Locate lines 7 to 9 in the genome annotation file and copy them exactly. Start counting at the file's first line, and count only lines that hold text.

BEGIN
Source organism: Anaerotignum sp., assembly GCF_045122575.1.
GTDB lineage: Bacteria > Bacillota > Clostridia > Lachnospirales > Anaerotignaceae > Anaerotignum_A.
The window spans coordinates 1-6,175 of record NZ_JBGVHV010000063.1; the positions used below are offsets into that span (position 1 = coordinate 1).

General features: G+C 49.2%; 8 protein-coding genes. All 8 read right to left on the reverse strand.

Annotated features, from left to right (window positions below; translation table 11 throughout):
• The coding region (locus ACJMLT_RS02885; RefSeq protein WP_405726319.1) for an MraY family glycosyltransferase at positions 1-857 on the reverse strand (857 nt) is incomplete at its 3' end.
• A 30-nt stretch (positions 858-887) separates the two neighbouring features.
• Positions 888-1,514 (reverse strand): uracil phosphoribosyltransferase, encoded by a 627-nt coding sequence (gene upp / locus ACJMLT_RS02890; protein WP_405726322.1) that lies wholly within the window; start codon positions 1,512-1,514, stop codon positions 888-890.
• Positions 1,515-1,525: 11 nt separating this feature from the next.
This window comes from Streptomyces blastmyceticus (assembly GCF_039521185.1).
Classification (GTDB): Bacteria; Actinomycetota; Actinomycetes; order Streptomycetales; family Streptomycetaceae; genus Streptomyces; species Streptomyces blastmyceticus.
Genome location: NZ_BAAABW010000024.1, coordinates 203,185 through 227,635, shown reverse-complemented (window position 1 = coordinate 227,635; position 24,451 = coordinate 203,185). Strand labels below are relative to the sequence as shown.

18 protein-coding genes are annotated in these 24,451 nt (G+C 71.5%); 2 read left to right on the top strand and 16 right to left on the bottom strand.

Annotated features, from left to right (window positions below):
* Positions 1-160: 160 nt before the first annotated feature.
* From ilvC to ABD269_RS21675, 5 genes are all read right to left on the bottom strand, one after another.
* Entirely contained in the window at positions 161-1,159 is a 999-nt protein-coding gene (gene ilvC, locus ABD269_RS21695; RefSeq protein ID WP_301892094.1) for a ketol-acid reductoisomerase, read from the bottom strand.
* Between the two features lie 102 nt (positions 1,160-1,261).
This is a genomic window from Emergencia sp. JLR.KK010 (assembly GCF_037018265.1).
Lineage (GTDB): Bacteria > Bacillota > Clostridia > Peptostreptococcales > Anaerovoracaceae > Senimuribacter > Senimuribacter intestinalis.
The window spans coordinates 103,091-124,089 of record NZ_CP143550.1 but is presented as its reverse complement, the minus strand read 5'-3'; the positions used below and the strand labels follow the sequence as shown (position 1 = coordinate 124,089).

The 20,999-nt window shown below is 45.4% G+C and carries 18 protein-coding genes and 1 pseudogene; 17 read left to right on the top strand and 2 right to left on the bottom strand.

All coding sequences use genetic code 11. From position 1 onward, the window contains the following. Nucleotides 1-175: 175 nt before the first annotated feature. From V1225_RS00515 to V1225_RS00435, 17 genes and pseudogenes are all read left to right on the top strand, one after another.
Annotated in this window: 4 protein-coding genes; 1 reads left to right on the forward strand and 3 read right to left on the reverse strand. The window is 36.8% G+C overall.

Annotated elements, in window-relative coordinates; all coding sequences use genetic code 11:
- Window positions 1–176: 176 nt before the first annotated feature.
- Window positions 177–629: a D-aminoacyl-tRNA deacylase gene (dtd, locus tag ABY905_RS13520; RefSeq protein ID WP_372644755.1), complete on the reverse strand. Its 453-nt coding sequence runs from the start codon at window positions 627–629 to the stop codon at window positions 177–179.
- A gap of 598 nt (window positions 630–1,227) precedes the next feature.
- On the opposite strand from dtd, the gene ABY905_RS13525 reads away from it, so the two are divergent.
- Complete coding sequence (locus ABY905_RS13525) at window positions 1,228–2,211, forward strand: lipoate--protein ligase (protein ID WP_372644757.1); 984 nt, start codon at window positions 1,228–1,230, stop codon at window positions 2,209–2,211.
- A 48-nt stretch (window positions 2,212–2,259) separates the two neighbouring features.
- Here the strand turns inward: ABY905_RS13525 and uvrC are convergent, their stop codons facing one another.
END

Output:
• A 30-nt stretch (positions 858-887) separates the two neighbouring features.
• Positions 888-1,514 (reverse strand): uracil phosphoribosyltransferase, encoded by a 627-nt coding sequence (gene upp / locus ACJMLT_RS02890; protein WP_405726322.1) that lies wholly within the window; start codon positions 1,512-1,514, stop codon positions 888-890.
• Positions 1,515-1,525: 11 nt separating this feature from the next.